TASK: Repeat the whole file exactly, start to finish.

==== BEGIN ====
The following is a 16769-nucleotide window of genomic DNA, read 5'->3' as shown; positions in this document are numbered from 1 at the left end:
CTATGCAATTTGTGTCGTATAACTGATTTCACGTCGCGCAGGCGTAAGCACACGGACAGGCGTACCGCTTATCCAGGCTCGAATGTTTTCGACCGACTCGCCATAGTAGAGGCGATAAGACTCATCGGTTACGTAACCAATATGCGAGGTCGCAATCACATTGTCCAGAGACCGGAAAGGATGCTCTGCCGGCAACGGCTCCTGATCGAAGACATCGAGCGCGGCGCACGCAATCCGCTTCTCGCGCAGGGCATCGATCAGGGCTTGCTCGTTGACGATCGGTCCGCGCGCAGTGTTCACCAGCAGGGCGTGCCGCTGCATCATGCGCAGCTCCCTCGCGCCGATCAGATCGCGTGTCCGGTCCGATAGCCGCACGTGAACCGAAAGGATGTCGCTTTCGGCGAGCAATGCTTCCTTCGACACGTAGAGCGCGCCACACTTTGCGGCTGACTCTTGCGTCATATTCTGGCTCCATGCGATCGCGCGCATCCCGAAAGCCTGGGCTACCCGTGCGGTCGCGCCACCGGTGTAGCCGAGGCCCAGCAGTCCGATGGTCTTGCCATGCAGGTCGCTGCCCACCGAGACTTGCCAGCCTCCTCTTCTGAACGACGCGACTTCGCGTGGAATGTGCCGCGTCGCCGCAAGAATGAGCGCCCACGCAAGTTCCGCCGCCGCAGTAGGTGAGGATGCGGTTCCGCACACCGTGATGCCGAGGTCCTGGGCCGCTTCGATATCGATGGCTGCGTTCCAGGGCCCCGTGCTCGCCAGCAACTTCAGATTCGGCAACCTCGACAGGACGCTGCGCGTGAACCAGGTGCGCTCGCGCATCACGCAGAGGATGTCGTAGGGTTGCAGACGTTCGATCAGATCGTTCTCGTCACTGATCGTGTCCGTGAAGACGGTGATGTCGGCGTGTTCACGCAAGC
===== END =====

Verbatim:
The following is a 16769-nucleotide window of genomic DNA, read 5'->3' as shown; positions in this document are numbered from 1 at the left end:
CTATGCAATTTGTGTCGTATAACTGATTTCACGTCGCGCAGGCGTAAGCACACGGACAGGCGTACCGCTTATCCAGGCTCGAATGTTTTCGACCGACTCGCCATAGTAGAGGCGATAAGACTCATCGGTTACGTAACCAATATGCGAGGTCGCAATCACATTGTCCAGAGACCGGAAAGGATGCTCTGCCGGCAACGGCTCCTGATCGAAGACATCGAGCGCGGCGCACGCAATCCGCTTCTCGCGCAGGGCATCGATCAGGGCTTGCTCGTTGACGATCGGTCCGCGCGCAGTGTTCACCAGCAGGGCGTGCCGCTGCATCATGCGCAGCTCCCTCGCGCCGATCAGATCGCGTGTCCGGTCCGATAGCCGCACGTGAACCGAAAGGATGTCGCTTTCGGCGAGCAATGCTTCCTTCGACACGTAGAGCGCGCCACACTTTGCGGCTGACTCTTGCGTCATATTCTGGCTCCATGCGATCGCGCGCATCCCGAAAGCCTGGGCTACCCGTGCGGTCGCGCCACCGGTGTAGCCGAGGCCCAGCAGTCCGATGGTCTTGCCATGCAGGTCGCTGCCCACCGAGACTTGCCAGCCTCCTCTTCTGAACGACGCGACTTCGCGTGGAATGTGCCGCGTCGCCGCAAGAATGAGCGCCCACGCAAGTTCCGCCGCCGCAGTAGGTGAGGATGCGGTTCCGCACACCGTGATGCCGAGGTCCTGGGCCGCTTCGATATCGATGGCTGCGTTCCAGGGCCCCGTGCTCGCCAGCAACTTCAGATTCGGCAACCTCGACAGGACGCTGCGCGTGAACCAGGTGCGCTCGCGCATCACGCAGAGGATGTCGTAGGGTTGCAGACGTTCGATCAGATCGTTCTCGTCACTGATCGTGTCCGTGAAGACGGTGATGTCGGCGTGTTCACGCAAGC